Research Topics

Manufacturing Technology and

Process Metallurgy

  • Ironmaking and Steelmaking
  • Continuous Casting
  • Welding
  • Interfacial/ Surface Tension
  • Computational Fluid Dynamics Simulation
  • Application of Magnetohydrodynamics (MHD) in steelmaking
  • Heat and Mass Transfer

 

 


This page is under-development. More research works are being added continuously. 


Recent Research Works

Liquid Metal 3D Printing

The manufacturing industry is moving towards 3D printing technology, especially in the area of semiconductors and electronic. At the same time, liquid metal has emerged as a promising material for flexible electronic circuits and design. This has opened a new dimension for research.

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Capillary Flow in Micro-Channels: Application in Process Metallurgy

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Numerical Modeling of Inclusion Motion Behavior in an AC Flash Butt Welding Process

A numerical investigation has been carried out to study the inclusion particle’s motion behavior (pushing and engulfment) during the flash butt welding process. The solidifying boundary layer plays an important role in determining the fate of inclusion particles. The governing mechanism of inclusion particles movement (near to solidifying boundary layer) under the influence of thermal and concentration gradient has been studied. The inclusion particles are encountered with thermal Marangoni force in the thermal boundary layer which pushes particles away from the solidification front if the Sulphur concentration gradient is lower than a certain limit. However, the particles are pulled when Sulphur concentration gradient is higher than a critical value. Moreover, the applied pushing force on the welding metal also influences the inclusion particle movement. A numerical model based on Computational Fluid Dynamics (CFD) has been developed to analyze the above-mentioned phenomenon. The predicted results obtained from CFD simulations have been found well accord with the experimental results.

Evaluation of Temperature and S Concentration Effect on Interfacial Tension between Molten Microalloyed Steel and Alumina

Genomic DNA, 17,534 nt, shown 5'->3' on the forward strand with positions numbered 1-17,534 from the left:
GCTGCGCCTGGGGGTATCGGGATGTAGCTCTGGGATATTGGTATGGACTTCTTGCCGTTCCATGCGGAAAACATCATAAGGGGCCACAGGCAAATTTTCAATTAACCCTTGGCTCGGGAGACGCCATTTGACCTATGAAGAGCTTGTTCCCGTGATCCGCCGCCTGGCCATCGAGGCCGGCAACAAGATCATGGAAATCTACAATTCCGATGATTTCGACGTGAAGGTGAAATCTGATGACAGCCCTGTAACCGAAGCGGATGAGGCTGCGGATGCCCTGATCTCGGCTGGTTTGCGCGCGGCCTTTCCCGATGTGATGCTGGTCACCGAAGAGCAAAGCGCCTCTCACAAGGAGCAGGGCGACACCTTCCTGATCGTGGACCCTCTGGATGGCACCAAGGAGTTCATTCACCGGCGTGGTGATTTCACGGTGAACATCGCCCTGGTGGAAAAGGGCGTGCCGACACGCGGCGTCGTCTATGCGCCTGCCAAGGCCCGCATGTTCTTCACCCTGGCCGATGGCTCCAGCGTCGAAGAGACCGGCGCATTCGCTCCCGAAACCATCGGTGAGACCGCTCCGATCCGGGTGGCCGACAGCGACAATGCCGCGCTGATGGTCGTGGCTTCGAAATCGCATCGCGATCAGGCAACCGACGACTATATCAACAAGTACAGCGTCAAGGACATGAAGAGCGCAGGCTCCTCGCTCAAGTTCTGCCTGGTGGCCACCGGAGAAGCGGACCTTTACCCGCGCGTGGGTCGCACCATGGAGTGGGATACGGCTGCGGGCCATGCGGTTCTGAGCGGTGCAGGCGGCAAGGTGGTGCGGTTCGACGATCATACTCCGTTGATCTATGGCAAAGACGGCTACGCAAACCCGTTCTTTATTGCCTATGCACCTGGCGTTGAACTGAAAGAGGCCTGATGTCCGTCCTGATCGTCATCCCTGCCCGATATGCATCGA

In order to lower the amount of oxygen in steel during the steelmaking process, deoxidation is carried out by using deoxidizer. Alumina inclusions are formed in molten steel when Aluminum is used as a deoxidizer. These inclusions are generally removed in the refining process, but unremoved inclusions would be left in the steel, resulting in defects in the steel product. Therefore, it is essential to remove the inclusion during the refining or the continuous casting process. Zeze and Mukai [3] suggested a semi-empirical model to determine the capture/wash away behavior of inclusions and bubbles at the solid-liquid interface during solidification. In this study, the interfacial tension between microalloyed steel and alumina was experimentally determined to predict the behavior of alumina inclusions at the solid-liquid interface. In the present work, the surface tension of microalloyed steel was measured using the constrained drop method. The temperature was controlled within the range of 1823 – 1873 K and the concentration of S 11 – 94 ppm. It was found that the surface tension increased with increasing the temperature and decreased with increasing sulfur content. The contact angle between microalloyed steel and alumina was measured using the sessile drop method. Moreover, it was noted that the contact angle decreased with increasing temperature in most experiments. The interfacial tension between molten microalloyed steel and alumina was evaluated using Young’s equation. The surface tension of alumina was taken from the literature. The interfacial tension decreased with increasing temperature in most cases. However, the interfacial tension increased with increasing temperature at 92 ppm of Sulphur. The wash-away velocity of pushing/engulfment of alumina inclusions at the solid-liquid interface of microalloyed steel was predicted using the derived interfacial tensions in the present study. It was concluded that the inclusions pushing from the solidification interface are more likely to occur as the sulfur concentration decreases when the sulfur concentration is lower than 64 ppm.